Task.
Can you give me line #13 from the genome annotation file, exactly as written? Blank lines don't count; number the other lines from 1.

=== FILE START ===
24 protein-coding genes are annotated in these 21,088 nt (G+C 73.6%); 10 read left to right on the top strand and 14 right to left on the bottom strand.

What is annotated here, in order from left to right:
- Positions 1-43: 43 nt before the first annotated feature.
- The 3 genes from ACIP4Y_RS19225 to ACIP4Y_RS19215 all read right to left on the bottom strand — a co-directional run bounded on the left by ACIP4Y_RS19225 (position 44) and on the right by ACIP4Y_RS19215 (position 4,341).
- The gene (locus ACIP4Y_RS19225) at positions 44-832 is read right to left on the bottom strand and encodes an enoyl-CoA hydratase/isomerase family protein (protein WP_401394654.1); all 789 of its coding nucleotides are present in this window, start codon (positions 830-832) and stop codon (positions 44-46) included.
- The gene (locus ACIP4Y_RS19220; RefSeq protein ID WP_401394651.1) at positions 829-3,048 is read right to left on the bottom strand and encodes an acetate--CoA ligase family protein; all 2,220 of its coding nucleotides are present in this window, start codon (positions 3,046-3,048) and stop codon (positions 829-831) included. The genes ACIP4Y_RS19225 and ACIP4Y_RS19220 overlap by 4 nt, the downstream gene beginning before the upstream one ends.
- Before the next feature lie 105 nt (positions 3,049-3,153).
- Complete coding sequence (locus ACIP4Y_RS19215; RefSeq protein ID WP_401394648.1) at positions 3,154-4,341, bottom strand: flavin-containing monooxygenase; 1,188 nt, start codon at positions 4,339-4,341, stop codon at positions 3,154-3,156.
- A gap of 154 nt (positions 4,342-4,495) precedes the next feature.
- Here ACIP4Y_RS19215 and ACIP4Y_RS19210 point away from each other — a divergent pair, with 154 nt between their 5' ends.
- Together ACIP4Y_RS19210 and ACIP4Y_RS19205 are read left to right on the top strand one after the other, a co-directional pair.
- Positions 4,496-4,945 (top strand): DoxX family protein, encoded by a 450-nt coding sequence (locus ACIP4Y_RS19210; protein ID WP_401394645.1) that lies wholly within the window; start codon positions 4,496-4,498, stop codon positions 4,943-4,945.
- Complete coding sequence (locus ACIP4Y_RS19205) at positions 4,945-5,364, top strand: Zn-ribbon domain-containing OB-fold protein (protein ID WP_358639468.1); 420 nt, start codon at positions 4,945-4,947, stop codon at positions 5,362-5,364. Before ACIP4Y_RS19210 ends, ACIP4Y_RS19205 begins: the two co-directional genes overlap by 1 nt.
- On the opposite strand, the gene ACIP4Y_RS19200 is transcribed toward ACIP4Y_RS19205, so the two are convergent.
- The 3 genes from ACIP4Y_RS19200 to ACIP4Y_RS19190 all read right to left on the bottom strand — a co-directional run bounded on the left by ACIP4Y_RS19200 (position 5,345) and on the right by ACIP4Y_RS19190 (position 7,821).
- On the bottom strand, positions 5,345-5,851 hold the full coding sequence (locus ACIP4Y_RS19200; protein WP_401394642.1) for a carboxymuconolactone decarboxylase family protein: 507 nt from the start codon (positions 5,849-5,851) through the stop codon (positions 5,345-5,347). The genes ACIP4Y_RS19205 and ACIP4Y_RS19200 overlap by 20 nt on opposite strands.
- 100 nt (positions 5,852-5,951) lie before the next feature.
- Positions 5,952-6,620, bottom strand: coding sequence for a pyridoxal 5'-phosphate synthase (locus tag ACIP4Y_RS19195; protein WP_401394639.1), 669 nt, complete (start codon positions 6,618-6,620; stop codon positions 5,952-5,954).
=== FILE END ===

- Complete coding sequence (locus ACIP4Y_RS19205) at positions 4,945-5,364, top strand: Zn-ribbon domain-containing OB-fold protein (protein ID WP_358639468.1); 420 nt, start codon at positions 4,945-4,947, stop codon at positions 5,362-5,364. Before ACIP4Y_RS19210 ends, ACIP4Y_RS19205 begins: the two co-directional genes overlap by 1 nt.